Organization Expands Case Management for North Carolina Sickle Cell Population
Patient engagement improved
North Carolina patients with sickle cell disease are a small population that experiences repeated and costly ED visits and hospitalizations.
“That’s why we started looking at them to see what we could do to help them,” says Debbie Murray, RN, CPN, CMAC, CHC, manager of telephonic support program at Community Care of North Carolina (CCNC) in Raleigh. Murray authored a poster about the Sickle Cell Disease Initiative and presented it at two case management conferences. She is scheduled to speak about sickle cell disease and care management at additional conferences in the fall of 2017.
CCNC has 600 care managers statewide. They work primarily with Medicaid patients, matching them with 14 networks and care managers across the state.
Sickle cell patients who have commercial insurance or no insurance receive assistance from the North Carolina Sickle Cell program, which collaborates with CCNC, Murray says.
CCNC formed a task force in 2013 to find solutions for the sickle cell population. After reviewing Medicaid data and consulting with providers and the public health sickle cell program, the task force learned that they fail to visit their primary care physicians (PCPs) and hematologists regularly. This was due to lack of insurance, living far from specialty centers, and having limited local resources, according to the report. Plus, EDs had trouble managing pain medication for sickle cell disease patients.1
The Sickle Cell Disease Initiative’s objectives were to enhance co-management between hospitalists, specialists, care management, PCPs, and public health programs and to decrease the fragmentation of care. The program resulted in improved patient engagement.1
Here’s how it worked:
- CCNC convened a state work group. Working with the North Carolina Emergency Nurses Association and the North Carolina College of Emergency Physicians, CCNC Pediatrics and the state work group developed a Vaso-Occlusive Crisis Management algorithm.1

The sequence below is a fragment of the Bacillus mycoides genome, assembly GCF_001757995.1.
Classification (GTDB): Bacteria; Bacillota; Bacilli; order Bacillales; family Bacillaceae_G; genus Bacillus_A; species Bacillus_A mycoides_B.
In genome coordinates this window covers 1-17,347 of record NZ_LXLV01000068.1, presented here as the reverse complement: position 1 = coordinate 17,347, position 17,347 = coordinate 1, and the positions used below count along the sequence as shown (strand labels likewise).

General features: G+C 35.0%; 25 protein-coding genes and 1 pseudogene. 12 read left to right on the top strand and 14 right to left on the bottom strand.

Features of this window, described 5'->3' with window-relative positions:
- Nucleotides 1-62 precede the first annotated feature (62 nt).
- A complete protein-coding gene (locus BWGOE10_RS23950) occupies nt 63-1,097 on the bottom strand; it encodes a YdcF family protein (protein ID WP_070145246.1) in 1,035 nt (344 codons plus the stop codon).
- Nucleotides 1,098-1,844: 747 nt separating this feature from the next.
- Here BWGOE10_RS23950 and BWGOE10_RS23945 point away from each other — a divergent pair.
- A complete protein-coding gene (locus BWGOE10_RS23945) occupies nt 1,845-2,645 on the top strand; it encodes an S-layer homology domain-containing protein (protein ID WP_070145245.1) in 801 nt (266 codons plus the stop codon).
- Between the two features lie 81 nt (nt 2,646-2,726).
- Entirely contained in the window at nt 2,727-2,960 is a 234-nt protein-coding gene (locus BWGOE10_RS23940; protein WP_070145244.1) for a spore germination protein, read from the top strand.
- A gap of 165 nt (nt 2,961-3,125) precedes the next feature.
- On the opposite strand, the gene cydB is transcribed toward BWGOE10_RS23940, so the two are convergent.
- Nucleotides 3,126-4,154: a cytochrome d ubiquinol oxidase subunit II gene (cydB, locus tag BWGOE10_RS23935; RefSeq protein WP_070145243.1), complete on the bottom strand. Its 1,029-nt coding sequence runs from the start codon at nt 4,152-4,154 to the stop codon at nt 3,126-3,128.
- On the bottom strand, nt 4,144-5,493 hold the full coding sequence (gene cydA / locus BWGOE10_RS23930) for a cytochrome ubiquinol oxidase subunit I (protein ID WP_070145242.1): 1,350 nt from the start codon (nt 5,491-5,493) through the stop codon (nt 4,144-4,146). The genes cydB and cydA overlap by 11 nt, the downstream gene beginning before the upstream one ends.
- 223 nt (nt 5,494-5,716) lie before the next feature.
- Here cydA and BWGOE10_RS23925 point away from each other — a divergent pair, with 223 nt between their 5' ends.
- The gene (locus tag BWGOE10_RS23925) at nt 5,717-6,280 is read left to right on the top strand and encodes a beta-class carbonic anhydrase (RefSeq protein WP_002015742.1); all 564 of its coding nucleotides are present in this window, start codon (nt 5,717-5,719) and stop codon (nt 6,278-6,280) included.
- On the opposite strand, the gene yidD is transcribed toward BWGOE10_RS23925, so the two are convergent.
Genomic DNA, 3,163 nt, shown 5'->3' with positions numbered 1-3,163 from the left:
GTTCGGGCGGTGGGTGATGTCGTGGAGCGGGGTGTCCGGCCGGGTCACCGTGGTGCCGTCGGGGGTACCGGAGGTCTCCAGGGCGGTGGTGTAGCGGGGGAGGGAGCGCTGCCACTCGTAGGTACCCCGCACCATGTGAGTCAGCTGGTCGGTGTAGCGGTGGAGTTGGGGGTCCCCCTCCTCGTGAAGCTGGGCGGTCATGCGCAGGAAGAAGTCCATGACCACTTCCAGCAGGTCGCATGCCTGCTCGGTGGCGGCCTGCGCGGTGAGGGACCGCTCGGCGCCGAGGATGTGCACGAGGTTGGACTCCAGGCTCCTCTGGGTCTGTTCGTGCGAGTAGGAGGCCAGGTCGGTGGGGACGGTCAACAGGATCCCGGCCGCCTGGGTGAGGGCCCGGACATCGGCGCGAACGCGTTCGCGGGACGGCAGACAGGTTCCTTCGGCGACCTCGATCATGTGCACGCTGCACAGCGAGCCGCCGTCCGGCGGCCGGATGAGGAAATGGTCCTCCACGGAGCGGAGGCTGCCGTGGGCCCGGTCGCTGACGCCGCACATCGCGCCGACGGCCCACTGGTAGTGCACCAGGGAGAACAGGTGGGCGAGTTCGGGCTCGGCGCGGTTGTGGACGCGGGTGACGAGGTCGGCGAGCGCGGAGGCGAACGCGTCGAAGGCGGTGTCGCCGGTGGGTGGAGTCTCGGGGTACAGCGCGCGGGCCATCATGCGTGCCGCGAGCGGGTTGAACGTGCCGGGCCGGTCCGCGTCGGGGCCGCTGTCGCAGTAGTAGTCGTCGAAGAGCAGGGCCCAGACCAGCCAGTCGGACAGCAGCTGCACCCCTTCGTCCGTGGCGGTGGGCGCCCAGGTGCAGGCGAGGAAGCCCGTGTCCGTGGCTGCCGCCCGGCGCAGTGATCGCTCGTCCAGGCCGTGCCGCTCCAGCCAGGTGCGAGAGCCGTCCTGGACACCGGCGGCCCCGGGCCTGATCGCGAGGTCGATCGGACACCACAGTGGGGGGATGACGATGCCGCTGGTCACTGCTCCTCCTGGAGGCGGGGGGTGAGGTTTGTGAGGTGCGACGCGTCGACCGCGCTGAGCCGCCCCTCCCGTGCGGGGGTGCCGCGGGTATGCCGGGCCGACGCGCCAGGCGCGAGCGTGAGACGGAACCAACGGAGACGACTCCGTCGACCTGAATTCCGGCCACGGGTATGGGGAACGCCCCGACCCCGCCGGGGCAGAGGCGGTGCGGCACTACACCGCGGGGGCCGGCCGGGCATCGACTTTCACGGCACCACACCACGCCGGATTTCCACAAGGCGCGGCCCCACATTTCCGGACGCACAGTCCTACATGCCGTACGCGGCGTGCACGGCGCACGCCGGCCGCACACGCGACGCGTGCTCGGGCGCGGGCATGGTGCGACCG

When sickle cell patients are in pain with their disease flaring up, they need immediate treatment, Murray says.
The algorithm helps identify those crisis moments. It is designed in an oval flowchart with patients heading either to their PCP or the ED. The PCP can refer patients to a hematologist and coordinate care with the sickle cell program educator counselors. The ED can refer patients to the CCNC call center, which also will refer them to the educator counselors. Network care managers can be referred by PCPs, the CCNC call center, and the educator counselor.1
“Part of the algorithm is to make a referral for someone to work with patients to figure out what kind of barriers they’re facing,” Murray says.
- ED staff use checklist referral form. “We look at the reasons they’re in the emergency department, and what they need,” Murray says.
Sickle cell patients often have financial and emotional needs. “We see a lot of emotional needs, like anxiety and depression,” Murray says. “Some people have difficulty getting their prescriptions.”
Using a checklist referral form, ED staff checks off answers to questions about the patient’s access to transportation, relationship issues, prescriptions, pain, and emotional or mental health needs, Murray says.